Egyptian President Abdel Fattah el-Sisi attends the closing session of the Arab Summit in Sharm el-Sheikh, Egypt, March 29, 2015. Reuters/Amr Abdallah Dalsh

U.S. President Barack Obama on Tuesday ended an almost two-year ban on the supply of weapons to Egypt, citing the need to ensure that Egypt is “better positioned to address the shared challenges to U.S. and Egyptian interests in an unstable region.”

The ban, which was imposed in 2013 after the Egyptian army overthrew the government, was relayed by a call Obama placed to Egyptian President Abdel Fattah al-Sisi. It would allow the U.S. to ship up to 12 F-16 aircraft, 20 Harpoon missiles and 125 M-1 Abrams tank upgrades to Egypt’s government, the White House said in a statement.

The move comes as Egypt announced the creation of a joint military force that represented the Arab League regional group. The force, which was announced at an Arab League summit over the weekend, is tasked with combating the “challenges” in the region as Yemen descends into civil war with Iran-backed Houthi rebels and the Islamic State group consolidates power across the Middle East.

"Assuming the great responsibility imposed by the great challenges facing our Arab nation and threatening its capabilities, the Arab leaders had decided to agree on the principle of a joint Arab military force," Sisi said on Tuesday, according to Al Jazeera.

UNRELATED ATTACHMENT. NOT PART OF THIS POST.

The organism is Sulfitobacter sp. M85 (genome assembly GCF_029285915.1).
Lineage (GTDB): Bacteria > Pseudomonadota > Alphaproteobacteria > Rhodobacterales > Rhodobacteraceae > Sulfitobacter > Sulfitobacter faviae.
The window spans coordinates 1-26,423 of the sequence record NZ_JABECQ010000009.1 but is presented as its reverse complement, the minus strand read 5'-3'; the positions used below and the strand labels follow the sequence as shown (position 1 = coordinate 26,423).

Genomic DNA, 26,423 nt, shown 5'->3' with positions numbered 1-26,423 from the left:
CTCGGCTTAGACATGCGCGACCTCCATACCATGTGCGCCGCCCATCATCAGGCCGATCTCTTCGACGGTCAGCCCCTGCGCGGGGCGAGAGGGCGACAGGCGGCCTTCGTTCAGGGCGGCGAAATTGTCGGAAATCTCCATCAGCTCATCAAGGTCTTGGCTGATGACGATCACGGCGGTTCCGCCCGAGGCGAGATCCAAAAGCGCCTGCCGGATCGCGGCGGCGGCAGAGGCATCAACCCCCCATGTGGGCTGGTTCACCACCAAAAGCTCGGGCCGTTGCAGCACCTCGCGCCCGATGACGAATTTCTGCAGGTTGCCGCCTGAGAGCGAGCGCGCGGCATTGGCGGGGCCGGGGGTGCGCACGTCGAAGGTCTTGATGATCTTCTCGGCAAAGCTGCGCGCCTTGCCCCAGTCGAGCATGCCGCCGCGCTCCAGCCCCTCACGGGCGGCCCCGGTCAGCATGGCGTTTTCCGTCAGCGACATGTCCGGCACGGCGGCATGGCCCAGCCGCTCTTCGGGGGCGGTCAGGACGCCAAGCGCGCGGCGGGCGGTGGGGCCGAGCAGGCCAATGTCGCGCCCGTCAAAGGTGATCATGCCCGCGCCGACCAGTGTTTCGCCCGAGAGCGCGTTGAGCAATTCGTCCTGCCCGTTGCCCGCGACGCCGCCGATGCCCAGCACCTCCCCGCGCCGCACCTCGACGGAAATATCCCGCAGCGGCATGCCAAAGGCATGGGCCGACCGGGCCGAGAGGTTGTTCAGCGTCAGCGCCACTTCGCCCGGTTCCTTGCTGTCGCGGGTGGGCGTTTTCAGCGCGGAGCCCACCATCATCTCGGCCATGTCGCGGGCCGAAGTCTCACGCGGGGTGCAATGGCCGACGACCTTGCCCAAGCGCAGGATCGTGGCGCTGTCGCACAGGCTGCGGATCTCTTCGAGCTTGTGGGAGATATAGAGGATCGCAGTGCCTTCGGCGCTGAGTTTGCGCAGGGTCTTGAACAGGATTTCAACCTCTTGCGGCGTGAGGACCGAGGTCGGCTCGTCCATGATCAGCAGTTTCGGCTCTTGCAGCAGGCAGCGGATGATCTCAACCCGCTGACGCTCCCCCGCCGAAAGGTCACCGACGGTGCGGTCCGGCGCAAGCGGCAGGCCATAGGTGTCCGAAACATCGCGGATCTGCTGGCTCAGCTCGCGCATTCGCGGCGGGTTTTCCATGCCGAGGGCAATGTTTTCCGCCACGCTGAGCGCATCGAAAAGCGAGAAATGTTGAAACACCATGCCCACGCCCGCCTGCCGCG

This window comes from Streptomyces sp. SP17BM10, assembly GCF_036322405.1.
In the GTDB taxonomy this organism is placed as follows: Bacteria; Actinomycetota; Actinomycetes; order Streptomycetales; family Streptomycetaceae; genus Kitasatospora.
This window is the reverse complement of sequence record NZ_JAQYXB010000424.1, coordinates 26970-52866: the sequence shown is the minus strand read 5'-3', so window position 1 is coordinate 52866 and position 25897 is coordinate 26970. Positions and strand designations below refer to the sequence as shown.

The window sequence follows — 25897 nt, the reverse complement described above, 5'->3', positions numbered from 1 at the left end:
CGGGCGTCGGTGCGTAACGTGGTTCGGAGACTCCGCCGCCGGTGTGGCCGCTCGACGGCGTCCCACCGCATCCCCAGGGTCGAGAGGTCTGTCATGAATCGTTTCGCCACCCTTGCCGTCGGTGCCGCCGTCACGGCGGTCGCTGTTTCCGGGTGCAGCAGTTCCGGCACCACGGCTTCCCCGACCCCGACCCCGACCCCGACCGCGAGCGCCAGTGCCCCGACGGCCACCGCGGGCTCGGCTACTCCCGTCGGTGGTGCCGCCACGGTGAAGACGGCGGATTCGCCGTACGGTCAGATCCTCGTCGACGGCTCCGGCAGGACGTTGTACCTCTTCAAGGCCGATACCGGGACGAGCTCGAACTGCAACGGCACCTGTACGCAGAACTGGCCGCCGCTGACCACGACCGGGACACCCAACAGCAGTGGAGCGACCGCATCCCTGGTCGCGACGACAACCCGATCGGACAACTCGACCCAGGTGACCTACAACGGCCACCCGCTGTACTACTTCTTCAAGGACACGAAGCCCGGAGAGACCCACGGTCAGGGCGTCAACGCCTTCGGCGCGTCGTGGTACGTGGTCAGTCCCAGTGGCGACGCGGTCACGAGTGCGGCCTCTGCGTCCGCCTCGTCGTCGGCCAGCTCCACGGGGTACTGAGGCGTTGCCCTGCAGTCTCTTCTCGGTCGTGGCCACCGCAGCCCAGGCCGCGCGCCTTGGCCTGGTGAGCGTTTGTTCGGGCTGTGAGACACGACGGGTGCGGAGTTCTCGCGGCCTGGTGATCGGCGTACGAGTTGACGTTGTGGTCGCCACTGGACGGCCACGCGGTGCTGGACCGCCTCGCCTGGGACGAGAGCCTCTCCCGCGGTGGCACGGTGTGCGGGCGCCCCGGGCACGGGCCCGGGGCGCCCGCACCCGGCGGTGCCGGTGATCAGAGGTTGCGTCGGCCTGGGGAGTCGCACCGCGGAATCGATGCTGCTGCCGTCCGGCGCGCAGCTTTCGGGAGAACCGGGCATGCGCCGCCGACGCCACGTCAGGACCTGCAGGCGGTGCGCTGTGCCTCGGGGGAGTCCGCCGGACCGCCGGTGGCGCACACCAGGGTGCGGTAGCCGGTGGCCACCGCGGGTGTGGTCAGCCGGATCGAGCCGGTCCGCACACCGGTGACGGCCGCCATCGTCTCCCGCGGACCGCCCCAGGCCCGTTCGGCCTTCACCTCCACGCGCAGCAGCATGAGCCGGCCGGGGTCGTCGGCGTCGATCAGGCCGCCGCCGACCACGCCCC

When the White House halted the arms shipments to Egypt, it demanded that new regime make “credible progress” toward a fair and democratic society before the supplies are resumed.

While allegations of human rights abuses and political suppression have continued under Sisi’s rule, Obama also promised to resume $1.3 billion military funding provided annually to Egypt, and provide additional security aid beginning in fiscal year 2018. He did, however, criticize Sisi’s record on human rights and its imprisonment of nonviolent activists.

The move comes at a time when U.S. arms exports across the world are on the rise. According to the Stockholm International Peace Research Institute (SIPRI), exports from major American arms manufacturers grew by 23 percent between 2005–2009 and 2010–14.

“The USA has long seen arms exports as a major foreign policy and security tool, but in recent years exports are increasingly needed to help the US arms industry maintain production levels at a time of decreasing US military expenditure,” Aude Fleurant, Director of the SIPRI Arms and Military Expenditure Programme, said in a statement.

Administration officials, speaking anonymously, told the New York Times that Obama's move was not directly related to the current instability in the Middle East affecting countries such as Yemen, Libya and Syria, or the possible nuclear deal with Iran. However, the growing threat posed by militants in the region, particularly attacks in the Sinai Peninsula, influenced the timing of the move, the officials reportedly said.